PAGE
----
Sadly we know that remains a pipe dream when do we start to see the benefits out of this grand project that you are talking about I think at the beginning you mentioned something like seven gigawatts.
I understand those things very slowly so take us through how from what you’re suggesting this is going to come into play and from when and the difference that is going to make of course in our energy starved region may I emphasise
Fantastic point and let me use some numbers to give some scale currently in the media I think. Peak power consumption is about 640-620 megawatts per annum for the whole country right and we import almost 40 percent of our power from South Africa and of course we know that South Africa has its power challenges already from Eskom right so 640 megawatt compared to seven gigawatts.
Seven gigawatts is seven thousand megawatts so you know we’re looking up again here more than 7x the annual capacity of Namibia is what we’re being told we may be able to produce in our country.
Now the green hydrogen players is one part of that equation on the other side of the equation you’ve got the Namibian government with the Botswana government in partnership with USAID and US Power Africa okay.
Essentially with the the Biden administration coming together and signing a memorandum of intent to develop what we’re calling a mega solar project okay so mega solar power plants between Botswana and Namibia which obviously have world-class solar.
Direct natural radiation okay now if you think about it Godfrey the the the green hydrogen needed clean electricity and here we are signing an MOI between
two countries and one of the largest superpowers in the world to build that clean energy facility so I think you know that we have a very good opportunity here to give you some hope Godfrey.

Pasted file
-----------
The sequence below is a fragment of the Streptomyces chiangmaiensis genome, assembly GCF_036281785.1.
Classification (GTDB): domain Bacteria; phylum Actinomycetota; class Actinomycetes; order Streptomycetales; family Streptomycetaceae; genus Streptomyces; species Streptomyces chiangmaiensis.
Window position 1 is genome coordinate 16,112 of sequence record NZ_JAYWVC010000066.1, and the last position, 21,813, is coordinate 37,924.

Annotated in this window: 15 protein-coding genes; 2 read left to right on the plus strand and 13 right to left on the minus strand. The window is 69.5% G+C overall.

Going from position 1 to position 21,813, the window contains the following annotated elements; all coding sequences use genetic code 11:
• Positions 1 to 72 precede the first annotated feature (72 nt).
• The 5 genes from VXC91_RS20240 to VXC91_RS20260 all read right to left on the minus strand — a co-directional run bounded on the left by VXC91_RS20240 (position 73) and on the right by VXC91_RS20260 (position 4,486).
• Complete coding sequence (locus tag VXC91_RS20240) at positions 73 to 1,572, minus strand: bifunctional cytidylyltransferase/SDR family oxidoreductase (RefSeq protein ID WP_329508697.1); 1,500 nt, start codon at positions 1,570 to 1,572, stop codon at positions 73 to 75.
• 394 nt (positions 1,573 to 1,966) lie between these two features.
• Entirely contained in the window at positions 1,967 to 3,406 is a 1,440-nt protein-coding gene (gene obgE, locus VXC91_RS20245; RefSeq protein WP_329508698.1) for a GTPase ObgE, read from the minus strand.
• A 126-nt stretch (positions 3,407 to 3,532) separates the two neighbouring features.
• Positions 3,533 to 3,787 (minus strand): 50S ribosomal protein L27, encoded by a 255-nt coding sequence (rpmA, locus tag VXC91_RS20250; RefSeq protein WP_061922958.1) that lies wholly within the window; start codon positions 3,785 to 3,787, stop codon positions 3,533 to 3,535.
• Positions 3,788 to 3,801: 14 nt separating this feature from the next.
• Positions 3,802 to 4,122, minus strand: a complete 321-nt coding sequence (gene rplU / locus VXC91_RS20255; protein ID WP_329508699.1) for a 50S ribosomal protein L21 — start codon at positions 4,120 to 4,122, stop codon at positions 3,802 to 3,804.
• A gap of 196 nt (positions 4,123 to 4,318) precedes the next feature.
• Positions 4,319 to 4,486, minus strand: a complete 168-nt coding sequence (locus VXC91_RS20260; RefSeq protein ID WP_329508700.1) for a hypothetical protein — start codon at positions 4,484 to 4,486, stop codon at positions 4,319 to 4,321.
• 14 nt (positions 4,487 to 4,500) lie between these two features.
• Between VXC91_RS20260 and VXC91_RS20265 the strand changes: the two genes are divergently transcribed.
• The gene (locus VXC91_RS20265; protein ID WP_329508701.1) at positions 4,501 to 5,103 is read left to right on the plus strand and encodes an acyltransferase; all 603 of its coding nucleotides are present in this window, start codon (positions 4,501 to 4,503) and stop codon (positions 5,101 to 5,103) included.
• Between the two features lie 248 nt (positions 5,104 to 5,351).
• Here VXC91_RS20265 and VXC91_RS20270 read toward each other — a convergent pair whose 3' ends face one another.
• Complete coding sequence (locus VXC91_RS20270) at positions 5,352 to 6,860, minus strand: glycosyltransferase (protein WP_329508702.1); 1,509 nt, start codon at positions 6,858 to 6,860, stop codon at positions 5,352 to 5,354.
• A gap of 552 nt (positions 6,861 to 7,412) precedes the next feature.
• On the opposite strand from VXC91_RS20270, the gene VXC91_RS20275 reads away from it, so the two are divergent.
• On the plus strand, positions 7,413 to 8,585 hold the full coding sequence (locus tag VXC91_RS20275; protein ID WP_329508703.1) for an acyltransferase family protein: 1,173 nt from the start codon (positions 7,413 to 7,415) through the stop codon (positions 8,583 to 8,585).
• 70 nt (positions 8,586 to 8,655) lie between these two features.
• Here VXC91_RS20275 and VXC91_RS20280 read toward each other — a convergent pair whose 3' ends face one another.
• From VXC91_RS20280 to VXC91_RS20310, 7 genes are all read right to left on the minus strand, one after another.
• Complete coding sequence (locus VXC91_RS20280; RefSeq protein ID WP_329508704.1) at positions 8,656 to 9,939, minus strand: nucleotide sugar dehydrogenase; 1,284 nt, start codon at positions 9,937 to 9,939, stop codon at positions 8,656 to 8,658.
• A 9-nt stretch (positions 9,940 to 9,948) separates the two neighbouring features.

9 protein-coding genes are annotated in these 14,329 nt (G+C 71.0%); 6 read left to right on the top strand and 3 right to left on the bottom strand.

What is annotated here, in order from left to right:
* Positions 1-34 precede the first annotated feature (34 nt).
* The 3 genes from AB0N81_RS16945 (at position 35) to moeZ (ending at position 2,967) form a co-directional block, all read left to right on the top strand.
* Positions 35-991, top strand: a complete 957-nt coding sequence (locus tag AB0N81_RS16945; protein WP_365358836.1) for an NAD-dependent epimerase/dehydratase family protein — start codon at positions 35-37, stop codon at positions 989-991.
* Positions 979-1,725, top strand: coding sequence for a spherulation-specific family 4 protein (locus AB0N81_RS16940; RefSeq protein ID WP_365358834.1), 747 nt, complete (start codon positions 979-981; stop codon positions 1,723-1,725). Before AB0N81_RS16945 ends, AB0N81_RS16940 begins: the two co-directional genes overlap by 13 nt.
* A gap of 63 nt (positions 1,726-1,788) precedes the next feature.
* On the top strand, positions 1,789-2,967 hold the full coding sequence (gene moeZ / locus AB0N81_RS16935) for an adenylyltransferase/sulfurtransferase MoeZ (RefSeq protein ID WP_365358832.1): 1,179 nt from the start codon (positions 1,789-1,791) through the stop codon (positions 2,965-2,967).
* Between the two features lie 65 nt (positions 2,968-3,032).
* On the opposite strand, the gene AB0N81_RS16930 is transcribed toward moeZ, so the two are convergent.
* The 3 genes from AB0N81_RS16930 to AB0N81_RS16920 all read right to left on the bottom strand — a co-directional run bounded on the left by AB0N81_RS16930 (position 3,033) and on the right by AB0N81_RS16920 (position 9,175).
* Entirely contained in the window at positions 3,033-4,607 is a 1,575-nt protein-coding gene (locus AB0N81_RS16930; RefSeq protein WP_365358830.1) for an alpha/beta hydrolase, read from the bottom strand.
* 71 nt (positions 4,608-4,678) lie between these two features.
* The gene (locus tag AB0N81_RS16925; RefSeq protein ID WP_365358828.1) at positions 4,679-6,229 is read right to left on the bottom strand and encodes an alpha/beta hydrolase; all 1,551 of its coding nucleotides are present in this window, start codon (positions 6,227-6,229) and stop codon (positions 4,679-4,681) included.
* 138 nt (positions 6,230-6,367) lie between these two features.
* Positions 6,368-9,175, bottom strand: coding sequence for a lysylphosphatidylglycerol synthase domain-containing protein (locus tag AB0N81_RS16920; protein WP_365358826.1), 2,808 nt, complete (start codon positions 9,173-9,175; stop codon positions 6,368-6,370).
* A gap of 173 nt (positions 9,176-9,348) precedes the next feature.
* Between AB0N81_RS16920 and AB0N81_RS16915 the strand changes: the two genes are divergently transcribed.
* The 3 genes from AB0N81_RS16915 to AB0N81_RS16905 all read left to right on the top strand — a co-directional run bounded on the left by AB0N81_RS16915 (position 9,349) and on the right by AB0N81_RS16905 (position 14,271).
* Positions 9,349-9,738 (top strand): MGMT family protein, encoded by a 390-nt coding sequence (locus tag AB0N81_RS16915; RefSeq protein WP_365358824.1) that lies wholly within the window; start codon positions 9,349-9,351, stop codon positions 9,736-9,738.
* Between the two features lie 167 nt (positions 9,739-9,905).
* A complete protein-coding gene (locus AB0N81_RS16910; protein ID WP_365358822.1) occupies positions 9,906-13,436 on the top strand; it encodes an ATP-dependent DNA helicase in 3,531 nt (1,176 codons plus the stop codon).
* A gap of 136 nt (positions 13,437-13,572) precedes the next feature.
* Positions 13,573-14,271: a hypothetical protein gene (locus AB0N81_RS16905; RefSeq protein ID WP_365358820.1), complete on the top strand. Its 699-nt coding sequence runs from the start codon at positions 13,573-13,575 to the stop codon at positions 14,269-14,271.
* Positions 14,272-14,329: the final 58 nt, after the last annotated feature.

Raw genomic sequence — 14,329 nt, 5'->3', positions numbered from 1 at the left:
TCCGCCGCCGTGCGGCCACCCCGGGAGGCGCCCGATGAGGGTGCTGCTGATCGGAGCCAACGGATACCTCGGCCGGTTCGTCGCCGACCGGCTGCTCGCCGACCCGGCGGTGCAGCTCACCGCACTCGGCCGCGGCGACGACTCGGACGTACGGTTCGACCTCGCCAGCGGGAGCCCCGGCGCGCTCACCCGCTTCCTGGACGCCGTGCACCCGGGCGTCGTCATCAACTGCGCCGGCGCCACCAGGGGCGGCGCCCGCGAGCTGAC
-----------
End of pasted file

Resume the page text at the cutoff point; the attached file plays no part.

From where you’ve come from you know the the committees within this mri have already been formed certainly in the media we are ready okay and we are integrating them into a green hydrogen discussion and then maybe just one last thing obviously the infrastructure already exists Namibia already actively trades power from South Africa from Zambia from Zimbabwe so it it if we build this plant it will merely be switching that particular flow of electrons instead of us importing power that obviously comes from carbon emissions we would love to get to be giving back to our brothers and sisters.
Cleaner energy yeah it sounds to me like what you are saying here James is
that we are combining the public and the private sectors here and playing together so I want to know the funding for these projects and also I want to know
a little later the issues around research and development and I’ll explain to you why I want to understand that one right now we are talking about the need for Africa to build manufacturing capacity for vaccines we don’t have the knowledge and we need to develop on that front so on this one I want to know after you’ve answered the first question how we’re going to make sure that the technology that will come to make a difference in our lives like this is going to stay and make a difference and build our ability to be able to develop it even further after the power begins flowing absolutely massively relevant question and this is something that you know in the media we’ve been thinking about now for four months we were crafting this particular plan with our president and our whole government.